“What a tuuune!” – A Scientifically Good Song

It’s a Saturday night, you are about to hit the town. There are many things that can affect how good the impending night out is going to be, the quality of the company, amount of alcohol consumed, making it home with all your possessions. The music also obviously plays a key part in the night and scientists have proved that certain songs can create feelings of euphoria and an almost drug like high, observable in the brain. So what music is scientifically likely to result in a great night out and what is the science behind it?

Dr Valorie Salimpoor and her team based in Canada have done several studies into the effects of music on the brain, she says, “Music has no functional resemblance to other rewarding stimuli, and has no demonstrated biological value, yet individuals continue listening to music for pleasure”. Her latest findings published in Nature indicate that music can create euphoria and craving, similar to “rewards that involve the striatal dopaminergic system”, a system that plays a big role in the feeling of being ‘high’ and drug addiction.

They discovered this by using positron emission tomography (PET) scanning and measuring the activity of the autonomic nervous system. One key factor of a party was taken into account in the study, variations in music taste (note: this may not be a controllable variable on your night out!) with each participant being played genres of music they enjoyed and those that they found neutral.

Although, they were able to study the levels of dopamine released using markers, the feeling of euphoria is quite subjective. So to attempt to circum navigate this they also looked at the physiological feeling of getting a “chill” when listening to a song.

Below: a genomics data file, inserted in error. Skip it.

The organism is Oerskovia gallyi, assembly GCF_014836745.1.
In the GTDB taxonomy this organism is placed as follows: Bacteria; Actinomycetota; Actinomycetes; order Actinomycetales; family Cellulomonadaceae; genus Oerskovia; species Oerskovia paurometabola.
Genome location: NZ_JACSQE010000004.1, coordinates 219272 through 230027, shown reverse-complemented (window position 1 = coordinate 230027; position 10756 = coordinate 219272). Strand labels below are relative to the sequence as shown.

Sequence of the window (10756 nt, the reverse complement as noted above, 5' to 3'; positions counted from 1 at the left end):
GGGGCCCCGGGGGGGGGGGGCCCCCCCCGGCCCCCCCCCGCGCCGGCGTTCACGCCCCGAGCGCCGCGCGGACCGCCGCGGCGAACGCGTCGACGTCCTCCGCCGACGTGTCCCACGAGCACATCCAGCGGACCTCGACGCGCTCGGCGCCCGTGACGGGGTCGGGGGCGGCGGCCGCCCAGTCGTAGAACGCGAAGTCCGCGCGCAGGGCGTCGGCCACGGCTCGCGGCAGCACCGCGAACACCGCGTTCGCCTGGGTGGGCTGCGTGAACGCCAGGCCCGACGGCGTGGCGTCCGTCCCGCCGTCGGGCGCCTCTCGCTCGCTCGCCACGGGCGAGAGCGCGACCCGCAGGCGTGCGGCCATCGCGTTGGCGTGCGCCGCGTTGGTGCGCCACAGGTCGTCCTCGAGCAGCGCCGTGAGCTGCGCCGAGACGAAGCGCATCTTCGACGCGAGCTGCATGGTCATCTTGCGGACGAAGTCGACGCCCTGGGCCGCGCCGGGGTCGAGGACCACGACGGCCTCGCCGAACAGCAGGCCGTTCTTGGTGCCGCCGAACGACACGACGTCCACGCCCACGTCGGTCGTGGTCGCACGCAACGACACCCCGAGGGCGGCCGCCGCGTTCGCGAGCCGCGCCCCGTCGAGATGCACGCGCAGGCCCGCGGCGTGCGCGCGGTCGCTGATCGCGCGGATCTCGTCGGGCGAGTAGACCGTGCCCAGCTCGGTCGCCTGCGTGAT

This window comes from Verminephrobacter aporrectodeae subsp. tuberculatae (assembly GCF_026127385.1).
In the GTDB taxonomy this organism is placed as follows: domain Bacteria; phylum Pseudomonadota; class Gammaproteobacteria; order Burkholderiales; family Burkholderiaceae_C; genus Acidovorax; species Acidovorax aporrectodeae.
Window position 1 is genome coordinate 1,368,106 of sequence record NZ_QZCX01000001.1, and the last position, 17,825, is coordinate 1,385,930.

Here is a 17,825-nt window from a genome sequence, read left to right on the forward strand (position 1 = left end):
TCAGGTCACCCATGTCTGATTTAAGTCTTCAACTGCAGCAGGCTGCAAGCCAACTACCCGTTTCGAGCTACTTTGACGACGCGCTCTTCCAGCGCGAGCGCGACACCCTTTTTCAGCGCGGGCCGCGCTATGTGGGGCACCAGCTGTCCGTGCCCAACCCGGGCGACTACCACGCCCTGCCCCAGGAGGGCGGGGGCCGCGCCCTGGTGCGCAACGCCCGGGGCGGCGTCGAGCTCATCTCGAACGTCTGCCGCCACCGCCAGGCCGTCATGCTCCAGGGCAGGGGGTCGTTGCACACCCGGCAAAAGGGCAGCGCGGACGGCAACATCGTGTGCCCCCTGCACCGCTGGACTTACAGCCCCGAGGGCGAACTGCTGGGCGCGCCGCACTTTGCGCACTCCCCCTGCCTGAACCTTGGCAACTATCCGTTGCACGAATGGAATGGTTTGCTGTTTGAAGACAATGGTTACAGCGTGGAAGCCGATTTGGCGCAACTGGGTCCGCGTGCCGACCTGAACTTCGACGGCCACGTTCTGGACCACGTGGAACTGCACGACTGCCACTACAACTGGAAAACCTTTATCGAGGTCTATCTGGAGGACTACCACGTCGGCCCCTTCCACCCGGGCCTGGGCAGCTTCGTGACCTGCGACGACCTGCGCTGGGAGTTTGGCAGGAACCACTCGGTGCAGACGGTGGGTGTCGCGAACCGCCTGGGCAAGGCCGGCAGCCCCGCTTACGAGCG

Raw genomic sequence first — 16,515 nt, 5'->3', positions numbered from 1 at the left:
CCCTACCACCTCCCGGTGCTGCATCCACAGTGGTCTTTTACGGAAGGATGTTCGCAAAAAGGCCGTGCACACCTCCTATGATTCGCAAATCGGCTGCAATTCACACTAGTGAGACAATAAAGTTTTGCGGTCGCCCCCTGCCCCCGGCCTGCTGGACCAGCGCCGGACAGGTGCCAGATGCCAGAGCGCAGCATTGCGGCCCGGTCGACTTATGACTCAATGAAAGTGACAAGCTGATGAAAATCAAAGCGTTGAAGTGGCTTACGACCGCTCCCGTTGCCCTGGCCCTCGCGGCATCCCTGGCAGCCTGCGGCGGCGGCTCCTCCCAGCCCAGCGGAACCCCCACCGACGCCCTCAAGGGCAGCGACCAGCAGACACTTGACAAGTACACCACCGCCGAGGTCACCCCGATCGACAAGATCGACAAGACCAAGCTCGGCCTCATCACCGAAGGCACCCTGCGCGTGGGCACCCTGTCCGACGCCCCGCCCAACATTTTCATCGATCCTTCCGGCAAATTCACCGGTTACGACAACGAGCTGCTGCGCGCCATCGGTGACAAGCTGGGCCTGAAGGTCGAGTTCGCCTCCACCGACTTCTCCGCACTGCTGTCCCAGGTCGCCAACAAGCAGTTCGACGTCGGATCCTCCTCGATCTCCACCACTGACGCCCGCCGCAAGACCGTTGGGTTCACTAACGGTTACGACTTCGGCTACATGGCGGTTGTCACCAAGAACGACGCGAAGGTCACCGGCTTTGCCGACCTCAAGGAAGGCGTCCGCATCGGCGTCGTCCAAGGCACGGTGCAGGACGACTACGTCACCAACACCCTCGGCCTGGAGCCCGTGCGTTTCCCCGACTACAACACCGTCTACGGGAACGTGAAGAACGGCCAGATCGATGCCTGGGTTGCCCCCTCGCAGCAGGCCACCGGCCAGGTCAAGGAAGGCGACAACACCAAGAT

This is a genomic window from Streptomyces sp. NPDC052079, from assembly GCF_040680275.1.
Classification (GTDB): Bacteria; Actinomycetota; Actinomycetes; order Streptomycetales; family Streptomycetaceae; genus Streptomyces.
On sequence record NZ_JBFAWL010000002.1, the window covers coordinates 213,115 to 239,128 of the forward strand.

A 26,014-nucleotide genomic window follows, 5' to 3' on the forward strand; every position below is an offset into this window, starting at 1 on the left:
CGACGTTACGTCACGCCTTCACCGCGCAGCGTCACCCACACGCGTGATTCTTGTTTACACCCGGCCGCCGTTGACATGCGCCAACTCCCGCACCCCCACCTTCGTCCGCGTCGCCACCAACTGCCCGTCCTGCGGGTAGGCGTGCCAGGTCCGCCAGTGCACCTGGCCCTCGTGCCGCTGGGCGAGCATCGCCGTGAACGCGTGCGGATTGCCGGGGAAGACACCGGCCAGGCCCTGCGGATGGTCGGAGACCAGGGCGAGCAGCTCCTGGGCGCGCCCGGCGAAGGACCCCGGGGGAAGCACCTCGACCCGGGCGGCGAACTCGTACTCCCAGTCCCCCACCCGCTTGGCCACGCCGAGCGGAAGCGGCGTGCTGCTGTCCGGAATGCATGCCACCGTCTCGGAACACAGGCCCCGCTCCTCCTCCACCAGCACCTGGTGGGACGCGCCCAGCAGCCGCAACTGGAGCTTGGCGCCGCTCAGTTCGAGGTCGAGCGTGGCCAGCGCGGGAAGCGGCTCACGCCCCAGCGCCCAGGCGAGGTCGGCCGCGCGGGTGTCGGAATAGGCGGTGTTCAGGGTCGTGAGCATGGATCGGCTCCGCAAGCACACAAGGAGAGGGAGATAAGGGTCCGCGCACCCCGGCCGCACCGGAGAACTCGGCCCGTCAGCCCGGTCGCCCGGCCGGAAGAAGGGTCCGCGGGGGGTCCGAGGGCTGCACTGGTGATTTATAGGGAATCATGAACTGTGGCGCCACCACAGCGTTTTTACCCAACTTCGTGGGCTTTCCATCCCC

They observed a “temporal dissociation between distinct regions of the striatum” while subjects were listening music they described as pleasurable. They also observed peaks of ANS activity that indicates that the most intense reactions to music are cause by dopamine release in the NAcc, a region has been implicated in effects of such as cocaine.

Another phenomena observed was that before the peak of emotional responses to the music there was greater dopamine activity in the caudate. The causdate region of the striatum plays an important role in memory and stimulus-response associations, potentially indicating that this may be the cause of the associations of particular emotions, feelings and moments with songs.

A) PET scans showing the areas of dopamine release in each state, B) Hemodynamic responses and dopamine activity in the caudate region, C) PET data showing dopamine at different points in the songs

So what songs are likely to cause these kind of effects? Well another study by the same research group came out with a list of instrumental songs most likely to cause the ‘chill factor’ according to their observations.  They asked their participants to select 3-5 songs which caused the chill factor for them. They were not allowed to pick songs that they had an emotional connection to (e.g. “Aww this our song!”) or songs from films (unless they hadnt seen the film), this was to try to reduce any prior associations with the song. The songs ranged from  from classical to jazz. They were then played songs selected by others and both asked to rank the pleasure they gained from them and were fitted with monitors to record heart rate, BVP amplitude, respiration rate, electrodermal activity and body temperature. The study found that there is a direct link between emotions and music due to an observed relationship between increased levels of emotions and self-reported increases in pleasure. The following are a few songs that brought about these reactions that might be suitable for a night out: